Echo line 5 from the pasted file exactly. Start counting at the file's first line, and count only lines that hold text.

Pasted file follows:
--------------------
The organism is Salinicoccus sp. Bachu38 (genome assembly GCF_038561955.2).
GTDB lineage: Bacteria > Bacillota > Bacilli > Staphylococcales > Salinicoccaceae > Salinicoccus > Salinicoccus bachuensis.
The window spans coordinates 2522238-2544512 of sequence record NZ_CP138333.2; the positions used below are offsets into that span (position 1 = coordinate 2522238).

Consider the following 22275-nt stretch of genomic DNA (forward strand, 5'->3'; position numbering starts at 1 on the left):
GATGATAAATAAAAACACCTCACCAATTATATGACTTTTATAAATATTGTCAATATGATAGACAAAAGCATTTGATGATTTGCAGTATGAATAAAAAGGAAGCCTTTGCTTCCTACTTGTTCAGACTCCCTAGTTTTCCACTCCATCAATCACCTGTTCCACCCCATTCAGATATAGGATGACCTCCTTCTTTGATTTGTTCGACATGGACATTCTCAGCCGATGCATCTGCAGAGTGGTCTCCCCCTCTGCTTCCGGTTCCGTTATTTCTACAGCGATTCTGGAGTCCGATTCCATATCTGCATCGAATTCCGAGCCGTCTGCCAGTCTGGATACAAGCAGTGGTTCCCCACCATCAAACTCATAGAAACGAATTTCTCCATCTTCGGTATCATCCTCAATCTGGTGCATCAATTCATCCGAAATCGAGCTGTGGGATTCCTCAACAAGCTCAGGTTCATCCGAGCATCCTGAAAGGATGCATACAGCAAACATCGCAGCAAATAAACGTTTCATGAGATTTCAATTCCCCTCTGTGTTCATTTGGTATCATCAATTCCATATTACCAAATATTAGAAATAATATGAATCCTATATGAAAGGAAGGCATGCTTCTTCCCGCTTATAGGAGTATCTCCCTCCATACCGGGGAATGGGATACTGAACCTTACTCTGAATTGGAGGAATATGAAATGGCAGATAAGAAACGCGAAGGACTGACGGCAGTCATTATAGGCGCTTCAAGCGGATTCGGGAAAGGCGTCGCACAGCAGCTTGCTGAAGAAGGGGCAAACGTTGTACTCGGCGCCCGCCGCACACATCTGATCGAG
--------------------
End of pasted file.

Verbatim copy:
GATGATAAATAAAAACACCTCACCAATTATATGACTTTTATAAATATTGTCAATATGATAGACAAAAGCATTTGATGATTTGCAGTATGAATAAAAAGGAAGCCTTTGCTTCCTACTTGTTCAGACTCCCTAGTTTTCCACTCCATCAATCACCTGTTCCACCCCATTCAGATATAGGATGACCTCCTTCTTTGATTTGTTCGACATGGACATTCTCAGCCGATGCATCTGCAGAGTGGTCTCCCCCTCTGCTTCCGGTTCCGTTATTTCTACAGCGATTCTGGAGTCCGATTCCATATCTGCATCGAATTCCGAGCCGTCTGCCAGTCTGGATACAAGCAGTGGTTCCCCACCATCAAACTCATAGAAACGAATTTCTCCATCTTCGGTATCATCCTCAATCTGGTGCATCAATTCATCCGAAATCGAGCTGTGGGATTCCTCAACAAGCTCAGGTTCATCCGAGCATCCTGAAAGGATGCATACAGCAAACATCGCAGCAAATAAACGTTTCATGAGATTTCAATTCCCCTCTGTGTTCATTTGGTATCATCAATTCCATATTACCAAATATTAGAAATAATATGAATCCTATATGAAAGGAAGGCATGCTTCTTCCCGCTTATAGGAGTATCTCCCTCCATACCGGGGAATGGGATACTGAACCTTACTCTGAATTGGAGGAATATGAAATGGCAGATAAGAAACGCGAAGGACTGACGGCAGTCATTATAGGCGCTTCAAGCGGATTCGGGAAAGGCGTCGCACAGCAGCTTGCTGAAGAAGGGGCAAACGTTGTACTCGGCGCCCGCCGCACACATCTGATCGAG